Trolling and Humanity

Humanity keeps coming up.

Journalist McKay Coppins appear on The Atlantic's weekly podcast this week to talk about his Atlantic feature on Stephen Miller.  He writes about the way in which Miller exemplifies the style of right-wing politics derived, basically, from online 'trolling.'

Coppins says of a video of Miller speaking in high school, circulated widely for Miller's angry complaints about being required to clean up after himself in a school with paid janitors:

"It gets at an important dynamic of this whole kind of ‘trolling’ effort which is that Stephen Miller might have been aiming that speech at trolling his classmates, right?  his liberal classmates, his peers.  But in the crossfire, the people who often actually get hurt the most in these efforts to quote-end-quote ‘troll’ are the people who the jokes are about.  So we hear the boos from his classmates which is exactly what Stephen Miller wanted.  We see him get dragged off the stage looking happy about the whole experience.  We don’t see any of the janitors at the school who probably felt pretty bad about that whole spectacle if they heard it.  And that’s just a small example of this whole culture."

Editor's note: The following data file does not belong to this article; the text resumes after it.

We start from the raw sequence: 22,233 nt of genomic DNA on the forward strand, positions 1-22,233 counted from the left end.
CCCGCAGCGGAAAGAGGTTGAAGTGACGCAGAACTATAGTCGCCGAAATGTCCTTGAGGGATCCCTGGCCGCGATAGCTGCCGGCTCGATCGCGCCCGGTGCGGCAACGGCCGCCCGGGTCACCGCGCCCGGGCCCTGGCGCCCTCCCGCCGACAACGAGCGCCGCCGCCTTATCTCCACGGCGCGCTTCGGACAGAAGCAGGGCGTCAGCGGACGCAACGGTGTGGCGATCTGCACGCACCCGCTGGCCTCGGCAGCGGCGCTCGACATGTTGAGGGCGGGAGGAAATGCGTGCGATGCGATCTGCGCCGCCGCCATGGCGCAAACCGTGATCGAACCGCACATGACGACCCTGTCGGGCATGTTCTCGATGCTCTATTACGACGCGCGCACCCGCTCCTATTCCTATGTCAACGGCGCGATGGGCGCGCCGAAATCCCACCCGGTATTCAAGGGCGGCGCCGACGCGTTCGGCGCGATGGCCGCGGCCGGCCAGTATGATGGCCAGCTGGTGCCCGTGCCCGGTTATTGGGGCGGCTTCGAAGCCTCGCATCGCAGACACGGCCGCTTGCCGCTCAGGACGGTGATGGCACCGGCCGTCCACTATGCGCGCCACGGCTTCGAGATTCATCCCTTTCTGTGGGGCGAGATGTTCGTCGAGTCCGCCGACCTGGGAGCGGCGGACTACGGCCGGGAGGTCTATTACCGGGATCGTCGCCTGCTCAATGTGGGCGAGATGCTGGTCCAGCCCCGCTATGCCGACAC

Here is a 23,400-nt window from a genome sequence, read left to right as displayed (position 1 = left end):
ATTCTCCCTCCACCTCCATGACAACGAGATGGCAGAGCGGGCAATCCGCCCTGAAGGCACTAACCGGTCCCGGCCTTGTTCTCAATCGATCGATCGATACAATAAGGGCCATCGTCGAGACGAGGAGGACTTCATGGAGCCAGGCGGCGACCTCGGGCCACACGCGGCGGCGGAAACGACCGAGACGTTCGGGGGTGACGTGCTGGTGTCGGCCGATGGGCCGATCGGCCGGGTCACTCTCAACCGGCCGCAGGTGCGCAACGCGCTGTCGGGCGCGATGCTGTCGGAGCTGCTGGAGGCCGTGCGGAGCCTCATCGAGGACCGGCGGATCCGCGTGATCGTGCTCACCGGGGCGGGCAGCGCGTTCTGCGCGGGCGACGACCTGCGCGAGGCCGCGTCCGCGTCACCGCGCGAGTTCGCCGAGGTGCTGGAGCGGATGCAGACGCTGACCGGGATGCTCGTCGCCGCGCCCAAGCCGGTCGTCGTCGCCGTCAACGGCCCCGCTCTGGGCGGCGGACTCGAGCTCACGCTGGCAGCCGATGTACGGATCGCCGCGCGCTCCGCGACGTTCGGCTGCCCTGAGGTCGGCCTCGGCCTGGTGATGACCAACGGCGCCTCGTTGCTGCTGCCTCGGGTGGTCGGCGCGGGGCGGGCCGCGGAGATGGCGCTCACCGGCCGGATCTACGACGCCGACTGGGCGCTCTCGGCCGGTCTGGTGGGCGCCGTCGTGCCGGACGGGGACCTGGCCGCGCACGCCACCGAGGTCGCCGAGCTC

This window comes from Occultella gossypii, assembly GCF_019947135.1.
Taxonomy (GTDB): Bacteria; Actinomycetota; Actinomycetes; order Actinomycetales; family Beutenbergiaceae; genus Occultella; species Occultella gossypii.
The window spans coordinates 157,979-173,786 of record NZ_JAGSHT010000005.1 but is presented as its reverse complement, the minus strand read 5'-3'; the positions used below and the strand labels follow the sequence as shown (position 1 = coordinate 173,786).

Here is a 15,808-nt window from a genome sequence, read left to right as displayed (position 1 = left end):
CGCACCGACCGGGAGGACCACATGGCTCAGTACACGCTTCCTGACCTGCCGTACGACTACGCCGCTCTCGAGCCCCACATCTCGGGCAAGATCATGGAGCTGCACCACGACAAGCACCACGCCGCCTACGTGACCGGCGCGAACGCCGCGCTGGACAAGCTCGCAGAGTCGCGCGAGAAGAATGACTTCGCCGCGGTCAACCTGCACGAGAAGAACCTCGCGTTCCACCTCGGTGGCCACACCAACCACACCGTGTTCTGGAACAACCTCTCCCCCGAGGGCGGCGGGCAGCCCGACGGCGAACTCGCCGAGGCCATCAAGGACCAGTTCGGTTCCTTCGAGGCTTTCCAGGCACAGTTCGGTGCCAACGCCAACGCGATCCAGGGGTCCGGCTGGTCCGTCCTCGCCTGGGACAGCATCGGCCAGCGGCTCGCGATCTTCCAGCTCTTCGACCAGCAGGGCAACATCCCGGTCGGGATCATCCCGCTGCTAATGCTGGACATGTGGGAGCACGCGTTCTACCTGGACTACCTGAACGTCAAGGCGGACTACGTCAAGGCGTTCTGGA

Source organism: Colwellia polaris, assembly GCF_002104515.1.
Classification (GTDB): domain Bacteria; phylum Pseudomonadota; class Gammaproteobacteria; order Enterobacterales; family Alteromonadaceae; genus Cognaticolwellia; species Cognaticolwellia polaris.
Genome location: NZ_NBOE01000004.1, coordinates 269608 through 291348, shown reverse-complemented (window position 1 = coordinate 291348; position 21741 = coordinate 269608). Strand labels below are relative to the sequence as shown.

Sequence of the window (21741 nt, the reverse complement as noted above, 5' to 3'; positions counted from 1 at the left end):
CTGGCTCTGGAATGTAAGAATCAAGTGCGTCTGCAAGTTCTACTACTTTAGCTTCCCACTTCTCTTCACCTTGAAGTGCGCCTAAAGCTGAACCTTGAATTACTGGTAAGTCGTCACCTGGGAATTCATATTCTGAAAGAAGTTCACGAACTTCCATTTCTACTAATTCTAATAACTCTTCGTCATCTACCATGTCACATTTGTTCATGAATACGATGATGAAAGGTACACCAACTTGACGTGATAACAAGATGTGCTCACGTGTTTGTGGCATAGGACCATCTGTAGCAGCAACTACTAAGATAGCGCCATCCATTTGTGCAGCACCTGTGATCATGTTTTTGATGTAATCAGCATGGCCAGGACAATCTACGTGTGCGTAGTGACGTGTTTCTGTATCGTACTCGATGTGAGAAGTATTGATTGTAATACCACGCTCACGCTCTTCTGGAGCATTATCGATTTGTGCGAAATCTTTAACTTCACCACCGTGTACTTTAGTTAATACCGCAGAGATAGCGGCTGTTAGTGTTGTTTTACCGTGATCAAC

At some point, adversarial politics obscures the idea that politics itself is about real problems for actual human beings.